Author`s name Lyuba Lulko

Joe Biden's Middle East tour: He can't sit between two chairs as he can't even sit on one

Arab countries sent US President Joseph Biden away with a flea in his ear. The new generation of Arab rulers do not trust the United States as an ally.

Neither oil, nor Middle East comeback: Biden's visit to the region failed

President Joseph Biden's visit to the Middle East was touted as an event that it would "advance important American interests." At least, this is what Biden himself wrote in his column for The Washington Post.

First, the US president visited Israel, to which he promised $4 billion in aid, a "security umbrella" and Washington's determination not to exclude the Iranian Quds Force from the list of "terrorists."

Having moved to Palestine, Biden allocated only $500 million to it and said that the ground for the creation of two states was not yet ripe. Biden did not even try to discuss the construction of Israeli settlements, he did not criticise Al-Aqsa attacks, nor did he promise to return the US embassy from Jerusalem to Tel Aviv.

Biden's preferences for Israel became clear as a result of his subsequent meetings in Saudi Arabia, including with the leaders of the Arab countries of the region.

Oil matters, principles don't

Biden's visit to Saudi Arabia was undoubtedly of paramount importance in his entire tour. In Riyadh, he tried to convince the Saudis to increase oil production.

Last month, White House press secretary Karine Jean-Pierre said the president's stance on Saudi Arabia "remains in place," meaning that Biden considers the kingdom a "rogue state."

However, the 2018 murder of journalist Jamal Khashoggi was forgotten after sanctions against Russia pushed oil prices to their highest levels in eight years and US fuel prices — to historic highs.

Biden demonstrated disingenuous behavior:

  • the visit to the Saudis was unofficial,
  • it took place in Jeddah, rather than in the capital,
  • Biden avoided shaking hands with Crown Prince Mohammed bin Salman,
  • he resorted to bumping fists instead.

Yet, it was Bin Salman, the de facto leader of the country, who, according to US intelligence community, was behind the murder of Khashoggi.

Such disrespect for the prince could not end well for the United States.

Neither oil, nor Saudi military alliance with Israel

Biden eventually failed to gain support from Riyadh to increase oil production. He did not succeed in concluding a military alliance between Saudi Arabia and Israel either.

It turns out that the latter was required for Washington for its "return" to the region.

The Saudis only promised to increase oil production to 13 million barrels per day by 2027. As for the military axis between Israel and Arab countries of the region, Saudi Foreign Minister Prince Faisal bin Farhan said he was not aware of any discussions pertaining to the Gulf-Israeli defense alliance. The kingdom is not involved in such negotiations, he said.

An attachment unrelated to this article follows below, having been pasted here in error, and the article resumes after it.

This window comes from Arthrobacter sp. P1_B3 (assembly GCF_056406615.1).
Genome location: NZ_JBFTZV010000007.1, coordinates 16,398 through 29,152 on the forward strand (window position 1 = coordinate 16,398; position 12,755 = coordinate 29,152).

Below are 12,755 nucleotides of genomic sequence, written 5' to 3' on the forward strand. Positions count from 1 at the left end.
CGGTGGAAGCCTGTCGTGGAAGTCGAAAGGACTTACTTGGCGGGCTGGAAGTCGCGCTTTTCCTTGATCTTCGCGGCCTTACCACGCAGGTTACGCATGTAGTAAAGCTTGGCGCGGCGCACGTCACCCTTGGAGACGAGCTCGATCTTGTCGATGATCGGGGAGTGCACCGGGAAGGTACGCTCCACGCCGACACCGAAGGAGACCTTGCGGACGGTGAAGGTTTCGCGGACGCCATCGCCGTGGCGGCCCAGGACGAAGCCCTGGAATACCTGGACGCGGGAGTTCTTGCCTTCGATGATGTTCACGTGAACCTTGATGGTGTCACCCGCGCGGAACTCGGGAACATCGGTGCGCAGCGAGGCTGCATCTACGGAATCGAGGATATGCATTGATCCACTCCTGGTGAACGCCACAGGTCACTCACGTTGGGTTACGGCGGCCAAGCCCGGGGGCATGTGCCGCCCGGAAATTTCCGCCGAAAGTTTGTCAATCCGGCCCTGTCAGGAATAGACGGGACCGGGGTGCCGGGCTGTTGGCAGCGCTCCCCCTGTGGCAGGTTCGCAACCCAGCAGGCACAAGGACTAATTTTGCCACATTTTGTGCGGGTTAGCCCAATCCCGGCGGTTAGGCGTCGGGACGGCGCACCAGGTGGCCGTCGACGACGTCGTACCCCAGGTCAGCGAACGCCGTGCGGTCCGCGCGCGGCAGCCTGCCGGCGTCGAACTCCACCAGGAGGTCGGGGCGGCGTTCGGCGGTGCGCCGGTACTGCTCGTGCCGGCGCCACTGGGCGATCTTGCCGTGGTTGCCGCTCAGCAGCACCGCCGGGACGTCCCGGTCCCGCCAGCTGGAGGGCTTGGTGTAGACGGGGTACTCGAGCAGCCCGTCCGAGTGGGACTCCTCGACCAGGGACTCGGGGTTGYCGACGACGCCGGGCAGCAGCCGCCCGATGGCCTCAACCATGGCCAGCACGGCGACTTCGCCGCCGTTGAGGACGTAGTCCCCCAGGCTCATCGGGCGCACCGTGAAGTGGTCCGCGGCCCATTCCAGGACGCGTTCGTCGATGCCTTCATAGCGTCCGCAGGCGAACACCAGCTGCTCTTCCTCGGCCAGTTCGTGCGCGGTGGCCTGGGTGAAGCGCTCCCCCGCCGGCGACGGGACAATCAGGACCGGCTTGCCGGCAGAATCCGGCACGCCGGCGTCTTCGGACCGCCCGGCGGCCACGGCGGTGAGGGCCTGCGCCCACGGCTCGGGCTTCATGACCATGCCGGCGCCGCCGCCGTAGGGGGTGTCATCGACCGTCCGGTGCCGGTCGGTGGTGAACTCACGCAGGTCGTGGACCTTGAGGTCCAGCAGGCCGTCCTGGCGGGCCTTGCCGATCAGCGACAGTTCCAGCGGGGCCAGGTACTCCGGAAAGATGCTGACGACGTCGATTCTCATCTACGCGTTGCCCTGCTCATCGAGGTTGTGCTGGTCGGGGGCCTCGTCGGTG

The position is understandable, given that the US has maintained restrictions on the sale of offensive weapons to Riyadh (effected in February 2021) due to the war that the Saudis are waging in Yemen.

The outcome of Biden's voyage raises serious doubts in Democrats' success by congressional elections in November. They can hardly resist Iran and the influence of the Russian Federation and China in the Middle East too.

The new generation of Arab rulers have different ambitions, priorities and tasks. Lessons of the past have taught them that the United States is an unreliable ally, whereas Russia and China and even Iran are among those with whom it is possible to negotiate. It is no coincidence that the Saudis set out their desire to join the BRICS.

Strategically, USA's influence in the Middle East will continue decreasing, the Vedomosti wrote. Andrey Kortunov, the Director of the Russian International Affairs Council, believes that Biden's visit was not a total failure. Still, he has not been able to solve the main problems in relations between Washington and the Arab world. The Gulf monarchies still doubt that Washington considers the Middle East a priority in terms of security.

By and large, it is the United States that hinders the unity of the Arab states and Israel on the basis of the anti-Iranian agenda.

Biden was negotiating a return to the nuclear deal with Iran, which undermines confidence in American policy in the region. The Saudis, like other key players in the Middle East, will continue to balance between China, Russia and the United States, the expert believes. It is worthy of note that the United Arab Emirates took a neutral position regarding the crisis in Ukraine and did not join the anti-Russian sanctions.

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